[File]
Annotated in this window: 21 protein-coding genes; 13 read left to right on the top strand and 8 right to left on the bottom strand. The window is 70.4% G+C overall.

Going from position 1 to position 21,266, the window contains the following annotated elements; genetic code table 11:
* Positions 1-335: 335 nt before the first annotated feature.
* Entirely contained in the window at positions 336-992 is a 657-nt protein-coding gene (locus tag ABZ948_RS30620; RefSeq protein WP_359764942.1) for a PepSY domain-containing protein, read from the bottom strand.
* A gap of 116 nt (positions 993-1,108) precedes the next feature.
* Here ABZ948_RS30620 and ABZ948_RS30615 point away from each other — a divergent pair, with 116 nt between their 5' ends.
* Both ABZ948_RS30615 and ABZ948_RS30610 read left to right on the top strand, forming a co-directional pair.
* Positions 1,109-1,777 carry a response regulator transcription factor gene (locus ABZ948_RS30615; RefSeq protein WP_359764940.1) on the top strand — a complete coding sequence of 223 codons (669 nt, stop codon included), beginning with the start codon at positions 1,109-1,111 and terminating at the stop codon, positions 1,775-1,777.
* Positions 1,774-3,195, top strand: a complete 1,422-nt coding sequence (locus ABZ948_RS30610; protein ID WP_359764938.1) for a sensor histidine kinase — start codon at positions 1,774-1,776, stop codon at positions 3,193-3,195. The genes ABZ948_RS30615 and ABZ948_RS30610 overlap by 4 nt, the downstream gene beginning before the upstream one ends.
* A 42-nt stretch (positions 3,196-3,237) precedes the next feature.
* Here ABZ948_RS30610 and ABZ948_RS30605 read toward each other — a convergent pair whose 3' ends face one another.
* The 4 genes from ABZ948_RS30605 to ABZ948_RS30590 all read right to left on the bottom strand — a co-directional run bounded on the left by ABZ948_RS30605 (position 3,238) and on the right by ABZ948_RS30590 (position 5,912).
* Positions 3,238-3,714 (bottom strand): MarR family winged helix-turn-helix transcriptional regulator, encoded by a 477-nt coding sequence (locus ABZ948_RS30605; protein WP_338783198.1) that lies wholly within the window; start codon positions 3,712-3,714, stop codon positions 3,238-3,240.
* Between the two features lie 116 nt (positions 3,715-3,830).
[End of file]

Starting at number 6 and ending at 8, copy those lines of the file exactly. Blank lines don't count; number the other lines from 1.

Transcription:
* Here ABZ948_RS30620 and ABZ948_RS30615 point away from each other — a divergent pair, with 116 nt between their 5' ends.
* Both ABZ948_RS30615 and ABZ948_RS30610 read left to right on the top strand, forming a co-directional pair.
* Positions 1,109-1,777 carry a response regulator transcription factor gene (locus ABZ948_RS30615; RefSeq protein WP_359764940.1) on the top strand — a complete coding sequence of 223 codons (669 nt, stop codon included), beginning with the start codon at positions 1,109-1,111 and terminating at the stop codon, positions 1,775-1,777.